The jump hole is a thing of beauty.  But it's not so much the anomaly itself.  It's what it represents.  On the other side, a whole new world awaits.  And in that world, more jump connections to other worlds.  And so on, to infinity.  How far to go?  How many worlds to cross?  How lost to become?  Hard questions - you must face them on your own.  But whatever you decide, the jump hole won't stop you.

(Click to View Full)

Conclusion

It's an exciting time for Limit Theory - we're moving past the first publicly-released version and saddling down for the long haul. There's a tremendous amount of work left to do, but it's going to be some of the coolest and most rewarding work to date. Things like deep AI simulation, dynamic economies, faction mechanics...the fun has only just begun!!!  Strap yourselves in :)

~Josh

(Click to View Full)

Development Update #4: April 2013

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Well hi there! Let's talk about April :)

The Video.

Unfortunately, with the release of LTP only two days ago, I haven't had enough time to make a new video for this update - however, there's not really anything new to show over the LTP video.  So, with the highest level of sorrow, I will direct you to the LTP official tutorial video, which I'm going to pass off as this month's dev update.  It does show you pretty much all of the LT developments this month!  Sorry for not getting around to making a new video :/

Watch the LTP Tutorial Video Here!

The Summary.

And I thought March was insane.  Pshh.  But April just blew it away.  By a wide margin.  Here's some of what happened:

  • Ability to load and save the game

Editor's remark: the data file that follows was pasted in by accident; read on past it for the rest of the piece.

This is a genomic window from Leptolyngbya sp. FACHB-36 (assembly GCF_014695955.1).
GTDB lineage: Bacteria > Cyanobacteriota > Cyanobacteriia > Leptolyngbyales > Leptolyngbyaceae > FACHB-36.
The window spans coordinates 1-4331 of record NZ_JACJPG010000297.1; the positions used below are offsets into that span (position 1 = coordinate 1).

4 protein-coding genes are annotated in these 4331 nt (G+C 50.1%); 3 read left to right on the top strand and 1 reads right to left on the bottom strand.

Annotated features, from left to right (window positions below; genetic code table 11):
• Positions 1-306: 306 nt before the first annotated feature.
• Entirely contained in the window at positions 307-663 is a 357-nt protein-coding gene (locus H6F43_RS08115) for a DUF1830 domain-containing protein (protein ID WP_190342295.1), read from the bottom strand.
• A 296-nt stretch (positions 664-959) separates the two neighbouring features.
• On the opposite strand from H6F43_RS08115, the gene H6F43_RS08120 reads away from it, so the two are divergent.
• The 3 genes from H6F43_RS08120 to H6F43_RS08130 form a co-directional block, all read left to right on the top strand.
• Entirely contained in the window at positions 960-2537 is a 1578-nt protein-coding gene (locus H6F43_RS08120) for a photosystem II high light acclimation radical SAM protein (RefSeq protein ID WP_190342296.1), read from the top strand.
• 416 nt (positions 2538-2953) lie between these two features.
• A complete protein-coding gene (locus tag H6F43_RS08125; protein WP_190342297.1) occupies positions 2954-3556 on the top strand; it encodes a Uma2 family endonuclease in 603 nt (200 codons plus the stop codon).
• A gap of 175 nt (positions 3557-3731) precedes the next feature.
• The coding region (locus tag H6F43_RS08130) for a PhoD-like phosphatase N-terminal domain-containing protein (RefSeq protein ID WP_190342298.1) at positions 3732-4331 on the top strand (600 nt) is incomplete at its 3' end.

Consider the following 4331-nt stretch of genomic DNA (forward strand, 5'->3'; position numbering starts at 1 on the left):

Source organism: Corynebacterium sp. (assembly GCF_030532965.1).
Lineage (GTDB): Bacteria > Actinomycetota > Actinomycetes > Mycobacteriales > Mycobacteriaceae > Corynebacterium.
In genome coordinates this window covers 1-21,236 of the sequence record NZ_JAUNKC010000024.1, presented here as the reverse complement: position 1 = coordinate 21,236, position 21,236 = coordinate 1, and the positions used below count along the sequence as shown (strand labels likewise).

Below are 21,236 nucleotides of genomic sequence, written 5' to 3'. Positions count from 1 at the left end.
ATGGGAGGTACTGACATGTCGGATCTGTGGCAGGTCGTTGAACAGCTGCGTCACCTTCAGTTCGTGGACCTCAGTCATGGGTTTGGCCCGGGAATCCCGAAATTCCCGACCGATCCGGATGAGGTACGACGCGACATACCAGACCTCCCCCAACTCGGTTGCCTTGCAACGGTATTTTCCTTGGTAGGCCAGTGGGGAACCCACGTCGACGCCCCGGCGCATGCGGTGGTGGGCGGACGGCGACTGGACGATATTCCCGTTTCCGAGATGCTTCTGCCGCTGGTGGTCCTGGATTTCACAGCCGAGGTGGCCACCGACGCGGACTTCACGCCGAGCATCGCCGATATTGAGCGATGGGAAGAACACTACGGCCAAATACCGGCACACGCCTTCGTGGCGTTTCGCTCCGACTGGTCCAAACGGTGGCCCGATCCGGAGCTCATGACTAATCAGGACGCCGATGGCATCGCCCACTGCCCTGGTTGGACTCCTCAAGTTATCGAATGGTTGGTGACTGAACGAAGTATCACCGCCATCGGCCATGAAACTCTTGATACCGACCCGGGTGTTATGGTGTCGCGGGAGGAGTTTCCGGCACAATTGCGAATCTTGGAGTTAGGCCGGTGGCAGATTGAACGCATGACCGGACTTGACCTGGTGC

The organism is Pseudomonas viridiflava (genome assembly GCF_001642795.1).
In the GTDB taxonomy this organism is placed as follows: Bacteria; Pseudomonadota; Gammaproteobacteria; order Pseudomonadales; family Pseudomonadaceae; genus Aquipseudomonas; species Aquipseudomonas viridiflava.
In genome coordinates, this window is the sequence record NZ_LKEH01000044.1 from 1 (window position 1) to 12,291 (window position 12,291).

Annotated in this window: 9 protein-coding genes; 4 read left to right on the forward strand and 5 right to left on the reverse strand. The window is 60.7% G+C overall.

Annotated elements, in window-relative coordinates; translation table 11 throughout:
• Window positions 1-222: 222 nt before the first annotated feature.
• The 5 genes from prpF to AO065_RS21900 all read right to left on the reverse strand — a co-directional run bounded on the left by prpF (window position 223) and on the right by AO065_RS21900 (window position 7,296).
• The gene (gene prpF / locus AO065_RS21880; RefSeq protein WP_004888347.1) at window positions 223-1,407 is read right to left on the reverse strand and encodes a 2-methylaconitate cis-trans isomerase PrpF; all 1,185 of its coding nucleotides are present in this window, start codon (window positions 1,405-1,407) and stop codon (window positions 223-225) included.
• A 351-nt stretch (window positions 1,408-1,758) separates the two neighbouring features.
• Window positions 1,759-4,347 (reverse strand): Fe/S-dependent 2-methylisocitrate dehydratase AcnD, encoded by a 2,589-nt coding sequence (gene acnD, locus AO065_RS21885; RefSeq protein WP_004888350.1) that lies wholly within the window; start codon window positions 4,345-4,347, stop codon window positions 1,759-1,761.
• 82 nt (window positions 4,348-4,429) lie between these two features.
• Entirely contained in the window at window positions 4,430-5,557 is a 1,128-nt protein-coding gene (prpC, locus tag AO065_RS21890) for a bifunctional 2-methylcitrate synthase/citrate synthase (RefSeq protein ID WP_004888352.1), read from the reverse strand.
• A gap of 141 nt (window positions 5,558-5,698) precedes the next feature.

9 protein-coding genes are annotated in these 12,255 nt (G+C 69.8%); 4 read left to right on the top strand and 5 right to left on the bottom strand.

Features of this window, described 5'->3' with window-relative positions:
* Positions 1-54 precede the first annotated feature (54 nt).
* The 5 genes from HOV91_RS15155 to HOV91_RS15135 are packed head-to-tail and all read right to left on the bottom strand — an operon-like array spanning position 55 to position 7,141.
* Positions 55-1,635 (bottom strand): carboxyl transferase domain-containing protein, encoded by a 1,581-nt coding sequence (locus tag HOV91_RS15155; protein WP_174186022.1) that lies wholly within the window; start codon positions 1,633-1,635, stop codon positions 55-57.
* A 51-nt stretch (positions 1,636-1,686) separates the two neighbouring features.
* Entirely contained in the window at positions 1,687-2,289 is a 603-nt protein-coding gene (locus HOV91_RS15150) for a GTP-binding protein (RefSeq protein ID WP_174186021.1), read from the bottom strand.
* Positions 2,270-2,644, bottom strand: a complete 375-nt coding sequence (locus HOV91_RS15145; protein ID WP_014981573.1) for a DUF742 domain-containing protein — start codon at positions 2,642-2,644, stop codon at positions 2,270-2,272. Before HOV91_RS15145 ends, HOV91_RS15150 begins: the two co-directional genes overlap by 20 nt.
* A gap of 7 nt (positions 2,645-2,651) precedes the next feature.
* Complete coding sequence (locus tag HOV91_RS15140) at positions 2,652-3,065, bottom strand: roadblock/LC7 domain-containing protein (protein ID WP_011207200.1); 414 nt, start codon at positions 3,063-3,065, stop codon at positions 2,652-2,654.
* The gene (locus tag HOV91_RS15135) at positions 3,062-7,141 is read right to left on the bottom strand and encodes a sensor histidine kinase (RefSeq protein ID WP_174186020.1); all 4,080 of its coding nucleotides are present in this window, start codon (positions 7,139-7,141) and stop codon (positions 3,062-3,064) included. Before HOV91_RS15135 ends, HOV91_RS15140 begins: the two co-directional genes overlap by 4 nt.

• Significantly improved combat AI
  • Better graphics, particularly thrusters and weapons
  • A main menu
  • Massive cleanups in the engine (particularly stability and memory handling) to prepare for release
  • Preparations for distribution (resource archive, installer, etc)

And of course...

  • The first version of LT to be released to the world (well, some of it)!!!

Bigger Battles

LTP already features massive fleet battles of 50-60 ships ("Major Conflict" missions).  The engine can, for the most part, handle these titanic clashes without any problem.  But that's only going to get better, and the scale of the battles that you'll see in the final game is only going to be bigger!

Bigger Ships

Shooting asteroids has always been fun.  But with everything up to frigates available in LTP, harassing asteroids has never been better.


Now, I've saved the best development of the month for last! I'm very pleased to present you with a nice surprise..

Introducing Andy Thompson, Art Lead!

I'll bet you thought you'd never see the day when LT would become more than a one-man team, but that day is here, and I'm extremely excited to introduce you this month to Limit Theory's new Art Lead, Andy Thompson! Not only is Andy my best friend, but he's also the most skilled artist that I know, and one of the only people on this planet that I would trust to handle the intense scope of LT.

When you see some of Andy's work, you'll know why I'm excited to have him on-board. Although he's only 20, Andy's already garnered some seriously-impressive credit in the art world, which I'll let him tell you about.